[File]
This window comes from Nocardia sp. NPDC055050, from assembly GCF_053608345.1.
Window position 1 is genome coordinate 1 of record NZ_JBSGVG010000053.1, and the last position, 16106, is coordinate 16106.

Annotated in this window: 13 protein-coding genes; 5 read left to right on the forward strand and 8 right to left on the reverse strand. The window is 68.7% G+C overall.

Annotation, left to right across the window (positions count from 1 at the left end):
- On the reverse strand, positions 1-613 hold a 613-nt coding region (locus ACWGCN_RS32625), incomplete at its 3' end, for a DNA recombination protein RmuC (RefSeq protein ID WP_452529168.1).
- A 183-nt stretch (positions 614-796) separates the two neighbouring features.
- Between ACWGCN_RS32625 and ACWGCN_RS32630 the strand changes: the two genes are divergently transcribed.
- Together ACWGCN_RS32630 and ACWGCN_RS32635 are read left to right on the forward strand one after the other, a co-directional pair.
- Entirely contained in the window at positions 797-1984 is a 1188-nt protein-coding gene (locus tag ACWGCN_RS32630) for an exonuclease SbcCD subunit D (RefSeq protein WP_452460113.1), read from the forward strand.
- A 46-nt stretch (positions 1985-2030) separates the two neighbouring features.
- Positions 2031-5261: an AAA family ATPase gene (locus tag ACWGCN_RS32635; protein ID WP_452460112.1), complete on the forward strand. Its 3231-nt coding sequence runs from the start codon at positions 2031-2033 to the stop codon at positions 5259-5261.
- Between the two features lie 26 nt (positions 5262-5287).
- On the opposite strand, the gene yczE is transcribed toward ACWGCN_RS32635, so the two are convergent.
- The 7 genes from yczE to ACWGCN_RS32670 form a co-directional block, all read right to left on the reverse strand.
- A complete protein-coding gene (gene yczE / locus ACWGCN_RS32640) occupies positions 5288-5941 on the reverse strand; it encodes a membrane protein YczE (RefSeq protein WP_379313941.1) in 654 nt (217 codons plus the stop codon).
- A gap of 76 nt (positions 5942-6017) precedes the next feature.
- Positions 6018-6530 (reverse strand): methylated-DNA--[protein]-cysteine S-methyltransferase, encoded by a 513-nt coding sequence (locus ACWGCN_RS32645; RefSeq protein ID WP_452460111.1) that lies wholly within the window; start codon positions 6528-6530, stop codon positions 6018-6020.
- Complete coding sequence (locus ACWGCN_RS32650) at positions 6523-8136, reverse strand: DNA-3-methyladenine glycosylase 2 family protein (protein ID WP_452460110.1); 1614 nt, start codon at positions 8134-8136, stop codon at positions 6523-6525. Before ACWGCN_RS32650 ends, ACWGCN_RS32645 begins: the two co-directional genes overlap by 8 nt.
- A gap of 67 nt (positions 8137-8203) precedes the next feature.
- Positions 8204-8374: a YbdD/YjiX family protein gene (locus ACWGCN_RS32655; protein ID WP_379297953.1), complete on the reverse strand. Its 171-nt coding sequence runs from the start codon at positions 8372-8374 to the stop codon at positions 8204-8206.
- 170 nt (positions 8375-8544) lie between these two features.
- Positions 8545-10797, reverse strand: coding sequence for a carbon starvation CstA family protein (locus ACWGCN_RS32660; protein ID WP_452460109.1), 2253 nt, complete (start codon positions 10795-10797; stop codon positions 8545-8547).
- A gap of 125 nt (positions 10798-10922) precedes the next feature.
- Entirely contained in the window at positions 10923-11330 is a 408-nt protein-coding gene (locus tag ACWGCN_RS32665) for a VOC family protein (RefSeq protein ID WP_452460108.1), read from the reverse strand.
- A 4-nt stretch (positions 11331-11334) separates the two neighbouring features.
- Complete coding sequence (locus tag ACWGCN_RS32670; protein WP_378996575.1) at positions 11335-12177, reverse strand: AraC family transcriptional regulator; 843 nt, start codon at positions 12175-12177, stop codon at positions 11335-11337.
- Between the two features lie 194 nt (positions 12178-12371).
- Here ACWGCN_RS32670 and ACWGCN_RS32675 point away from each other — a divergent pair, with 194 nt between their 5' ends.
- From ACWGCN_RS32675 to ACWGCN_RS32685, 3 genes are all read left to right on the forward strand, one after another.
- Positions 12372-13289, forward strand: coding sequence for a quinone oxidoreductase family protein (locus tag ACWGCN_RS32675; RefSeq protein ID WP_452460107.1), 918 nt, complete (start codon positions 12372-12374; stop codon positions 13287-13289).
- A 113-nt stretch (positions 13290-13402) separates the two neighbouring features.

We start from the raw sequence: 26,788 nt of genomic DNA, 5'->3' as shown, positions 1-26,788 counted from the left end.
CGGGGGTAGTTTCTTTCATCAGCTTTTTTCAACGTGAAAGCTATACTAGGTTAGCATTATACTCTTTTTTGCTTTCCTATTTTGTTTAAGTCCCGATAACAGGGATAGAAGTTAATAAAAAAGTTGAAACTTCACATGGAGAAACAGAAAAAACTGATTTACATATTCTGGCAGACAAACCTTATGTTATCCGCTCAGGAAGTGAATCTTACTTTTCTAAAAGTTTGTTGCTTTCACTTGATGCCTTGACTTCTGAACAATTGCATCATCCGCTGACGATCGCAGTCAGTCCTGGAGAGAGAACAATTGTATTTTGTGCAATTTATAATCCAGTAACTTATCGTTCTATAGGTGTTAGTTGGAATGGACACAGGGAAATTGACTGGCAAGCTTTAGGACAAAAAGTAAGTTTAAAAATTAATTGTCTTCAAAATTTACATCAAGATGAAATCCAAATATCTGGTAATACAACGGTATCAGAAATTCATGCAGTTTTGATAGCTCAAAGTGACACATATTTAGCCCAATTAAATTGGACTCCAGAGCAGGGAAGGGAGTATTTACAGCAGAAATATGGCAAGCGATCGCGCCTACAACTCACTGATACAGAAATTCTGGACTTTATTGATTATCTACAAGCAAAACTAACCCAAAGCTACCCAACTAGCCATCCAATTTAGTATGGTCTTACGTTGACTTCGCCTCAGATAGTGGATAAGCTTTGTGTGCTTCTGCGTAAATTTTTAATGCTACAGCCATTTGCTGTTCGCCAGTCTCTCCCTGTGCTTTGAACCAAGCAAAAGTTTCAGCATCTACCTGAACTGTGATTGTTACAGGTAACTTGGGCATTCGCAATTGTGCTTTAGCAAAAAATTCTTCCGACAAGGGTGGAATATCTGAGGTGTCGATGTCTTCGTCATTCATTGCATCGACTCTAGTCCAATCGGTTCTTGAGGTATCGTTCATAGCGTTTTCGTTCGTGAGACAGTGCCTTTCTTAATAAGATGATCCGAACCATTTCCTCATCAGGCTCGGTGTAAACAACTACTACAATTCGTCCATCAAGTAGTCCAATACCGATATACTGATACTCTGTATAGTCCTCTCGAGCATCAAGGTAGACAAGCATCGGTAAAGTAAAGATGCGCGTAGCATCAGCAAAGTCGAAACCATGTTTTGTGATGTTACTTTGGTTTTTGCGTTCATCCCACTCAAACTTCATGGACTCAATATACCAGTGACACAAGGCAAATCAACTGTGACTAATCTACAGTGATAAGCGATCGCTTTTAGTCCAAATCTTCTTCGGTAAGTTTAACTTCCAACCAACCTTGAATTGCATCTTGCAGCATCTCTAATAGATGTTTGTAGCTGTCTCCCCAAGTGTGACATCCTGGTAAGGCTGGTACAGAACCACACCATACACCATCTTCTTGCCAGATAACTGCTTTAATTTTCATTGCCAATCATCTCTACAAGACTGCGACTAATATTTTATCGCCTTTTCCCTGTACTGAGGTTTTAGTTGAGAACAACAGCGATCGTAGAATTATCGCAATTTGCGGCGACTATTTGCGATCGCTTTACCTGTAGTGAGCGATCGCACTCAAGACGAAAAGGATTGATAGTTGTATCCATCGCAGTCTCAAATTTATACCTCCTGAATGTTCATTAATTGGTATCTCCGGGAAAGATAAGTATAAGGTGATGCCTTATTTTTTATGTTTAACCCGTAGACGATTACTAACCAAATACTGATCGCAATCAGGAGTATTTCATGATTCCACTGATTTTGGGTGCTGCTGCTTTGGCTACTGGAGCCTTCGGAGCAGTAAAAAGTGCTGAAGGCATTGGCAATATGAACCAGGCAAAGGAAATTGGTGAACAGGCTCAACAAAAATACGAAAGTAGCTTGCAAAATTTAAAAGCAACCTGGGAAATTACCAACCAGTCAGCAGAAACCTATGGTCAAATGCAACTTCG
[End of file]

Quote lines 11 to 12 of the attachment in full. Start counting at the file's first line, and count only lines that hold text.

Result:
- Positions 2031-5261: an AAA family ATPase gene (locus tag ACWGCN_RS32635; protein ID WP_452460112.1), complete on the forward strand. Its 3231-nt coding sequence runs from the start codon at positions 2031-2033 to the stop codon at positions 5259-5261.
- Between the two features lie 26 nt (positions 5262-5287).